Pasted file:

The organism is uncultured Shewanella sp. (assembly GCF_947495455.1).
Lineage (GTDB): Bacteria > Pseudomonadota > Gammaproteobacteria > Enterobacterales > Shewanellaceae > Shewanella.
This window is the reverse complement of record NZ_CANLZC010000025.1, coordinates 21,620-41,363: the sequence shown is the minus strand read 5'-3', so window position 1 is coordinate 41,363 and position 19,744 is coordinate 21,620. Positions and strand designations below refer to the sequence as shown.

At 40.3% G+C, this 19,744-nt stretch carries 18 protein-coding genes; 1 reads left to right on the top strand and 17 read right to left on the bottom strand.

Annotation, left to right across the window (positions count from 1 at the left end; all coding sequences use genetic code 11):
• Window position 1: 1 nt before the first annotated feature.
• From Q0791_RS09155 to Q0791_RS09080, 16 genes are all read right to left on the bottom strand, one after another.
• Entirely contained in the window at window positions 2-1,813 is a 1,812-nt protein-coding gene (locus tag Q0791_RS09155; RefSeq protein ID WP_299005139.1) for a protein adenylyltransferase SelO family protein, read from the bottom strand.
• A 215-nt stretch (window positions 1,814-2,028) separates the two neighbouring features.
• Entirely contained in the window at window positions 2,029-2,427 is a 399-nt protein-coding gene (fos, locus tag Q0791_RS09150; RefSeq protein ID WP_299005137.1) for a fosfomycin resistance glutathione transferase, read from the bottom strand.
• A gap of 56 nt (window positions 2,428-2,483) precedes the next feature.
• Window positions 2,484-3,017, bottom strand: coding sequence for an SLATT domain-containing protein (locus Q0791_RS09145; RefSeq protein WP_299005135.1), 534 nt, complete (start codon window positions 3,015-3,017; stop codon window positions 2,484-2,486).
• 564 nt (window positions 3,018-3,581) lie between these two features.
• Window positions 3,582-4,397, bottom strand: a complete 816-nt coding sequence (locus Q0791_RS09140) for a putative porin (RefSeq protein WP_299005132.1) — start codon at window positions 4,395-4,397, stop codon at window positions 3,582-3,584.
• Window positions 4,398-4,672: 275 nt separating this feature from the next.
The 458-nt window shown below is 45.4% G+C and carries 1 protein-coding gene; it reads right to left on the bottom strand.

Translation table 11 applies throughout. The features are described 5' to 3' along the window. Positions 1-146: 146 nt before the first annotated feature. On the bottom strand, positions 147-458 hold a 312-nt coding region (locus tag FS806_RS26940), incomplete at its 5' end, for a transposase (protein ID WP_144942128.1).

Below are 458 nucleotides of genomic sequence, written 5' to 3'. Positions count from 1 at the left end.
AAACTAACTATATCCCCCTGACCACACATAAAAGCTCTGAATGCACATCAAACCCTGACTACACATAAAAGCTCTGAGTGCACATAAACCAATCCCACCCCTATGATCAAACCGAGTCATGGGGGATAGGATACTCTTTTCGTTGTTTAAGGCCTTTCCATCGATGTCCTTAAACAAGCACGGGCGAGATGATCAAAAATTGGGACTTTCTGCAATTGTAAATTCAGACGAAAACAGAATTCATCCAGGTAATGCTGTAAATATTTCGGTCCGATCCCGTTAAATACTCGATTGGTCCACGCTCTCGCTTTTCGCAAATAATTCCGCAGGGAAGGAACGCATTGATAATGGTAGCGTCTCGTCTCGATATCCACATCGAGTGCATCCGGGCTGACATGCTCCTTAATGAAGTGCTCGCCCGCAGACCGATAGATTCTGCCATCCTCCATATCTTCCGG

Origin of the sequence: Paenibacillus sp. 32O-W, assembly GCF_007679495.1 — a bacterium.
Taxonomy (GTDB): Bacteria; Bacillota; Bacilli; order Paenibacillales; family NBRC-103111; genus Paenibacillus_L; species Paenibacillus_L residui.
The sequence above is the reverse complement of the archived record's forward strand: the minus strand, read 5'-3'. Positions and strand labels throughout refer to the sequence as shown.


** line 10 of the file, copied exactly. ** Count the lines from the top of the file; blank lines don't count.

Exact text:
• Entirely contained in the window at window positions 2,029-2,427 is a 399-nt protein-coding gene (fos, locus tag Q0791_RS09150; RefSeq protein ID WP_299005137.1) for a fosfomycin resistance glutathione transferase, read from the bottom strand.